Maine - Fort McClary
On first approach, visitors are greeted by the imposing granite wall constructed starting in 1864, intended to upgrade the existing fort to a modern Civil War battlement. The war ended before the fort could be upgraded, and indeed the fort never came into use, so that effort was abandoned after only a "V" in the back was built with a single redan (the pointy bit facing me in the first photo).
This is supposed to be a portal leading out only, for rifle fire, but here I peer in at my peril.
A powder room was built into the granite wall. Well, not that kind of powder room. The kind also called a "magazine." And not the kind of magazine you read in a powder room. Gunpowder was to be stored in here.
Inside the redan. Ready... aim... at the Volvo.
The original 1808 powder house, which was supposed to be replaced by the 1864
lavatory powder storage room.
Another original 1808 building (Rifleman's House), but missing anything other than walls.
Anything else from 1808 is either a stone footprint of ruins, or a semi-orderly pile from the original fortress wall. The first two photos feature the former barracks building.
The star of the fort is the 1844-1846 blockhouse, a now outdated concept where troops inside could fire in all directions from various openings. This worked well when the enemy couldn't shoot from long distances at obvious targets, so didn't make much sense by the end of the 19th century. Since this was no longer a fort, the house survived. This particular one is a hexagon, but some notable Canadian examples are square.
Officers' quarters on the top level. Not in the best condition, but quite a view.
It's quite a journey down to the bottom of the blockhouse where there was yet another "magazine." Considering the other buildings were powder houses, this must have been the artillery storage. Always wise not to store both in the same place, just in case.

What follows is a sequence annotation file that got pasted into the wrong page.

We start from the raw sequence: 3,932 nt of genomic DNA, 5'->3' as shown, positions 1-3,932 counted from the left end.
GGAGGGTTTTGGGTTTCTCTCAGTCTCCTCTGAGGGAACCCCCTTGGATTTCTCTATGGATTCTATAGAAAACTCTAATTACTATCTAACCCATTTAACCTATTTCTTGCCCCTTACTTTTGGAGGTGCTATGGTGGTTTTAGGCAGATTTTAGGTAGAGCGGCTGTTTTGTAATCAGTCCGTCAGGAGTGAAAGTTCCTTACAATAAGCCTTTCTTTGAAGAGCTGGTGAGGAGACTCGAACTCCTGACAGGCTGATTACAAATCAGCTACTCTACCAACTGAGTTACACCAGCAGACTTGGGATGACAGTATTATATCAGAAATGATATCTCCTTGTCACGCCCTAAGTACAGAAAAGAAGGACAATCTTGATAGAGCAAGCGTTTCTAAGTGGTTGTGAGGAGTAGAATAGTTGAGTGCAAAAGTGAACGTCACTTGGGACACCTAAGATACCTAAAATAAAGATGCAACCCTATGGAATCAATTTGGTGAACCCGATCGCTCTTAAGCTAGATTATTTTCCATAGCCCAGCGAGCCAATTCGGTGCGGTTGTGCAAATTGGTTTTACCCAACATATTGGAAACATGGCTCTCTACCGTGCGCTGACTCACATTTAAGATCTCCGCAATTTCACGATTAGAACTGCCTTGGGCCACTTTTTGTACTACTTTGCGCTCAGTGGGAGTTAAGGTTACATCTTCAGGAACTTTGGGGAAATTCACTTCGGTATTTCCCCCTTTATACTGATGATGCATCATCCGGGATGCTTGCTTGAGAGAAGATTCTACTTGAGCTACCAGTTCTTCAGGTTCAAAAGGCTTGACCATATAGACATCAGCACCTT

The caponier is another structure from the days before modern artillery. It was built across the trench surrounding the fort (in this case, the area between the outer wall and Pepperrell Cove). If enemy troops attempted to storm the walls, riflemen in the caponier could pick them apart in either direction as they tried to make it across the line of fire. Put enough rifles together and a steady barrage of bullets would ensure that method is short-lived.
Brickwork photos of the entrance and the two crossfire tunnels.
An angry face stares me down from the far end of the caponier. The face is even angrier toward the outside, where wide portals permit cannon fire and certainly would discourage the enemy from attempting to storm the caponier head-on (you know, to avoid all those rifles on the sides).
With a little more light, the face is much calmer.
Heading back out of the caponier toward the blockhouse.
Looking east along the old (upper) and new (fenced) walls, near the cove.
I'll just throw all these beautiful oceanic views at you. Pepperrell Cove is to the east, where all the boats are. Out toward the Atlantic Ocean, Whaleback Light is on the east (Maine side) south of Wood Island, which is to the left in the fourth photo from the vantage of Fort McClary. Portsmouth Harbor Lighthouse is to the west and very much in New Hampshire, on the coast of New Castle Island. The last photo shows more of New Castle Island and its eponymous town.
Head west to Kittery
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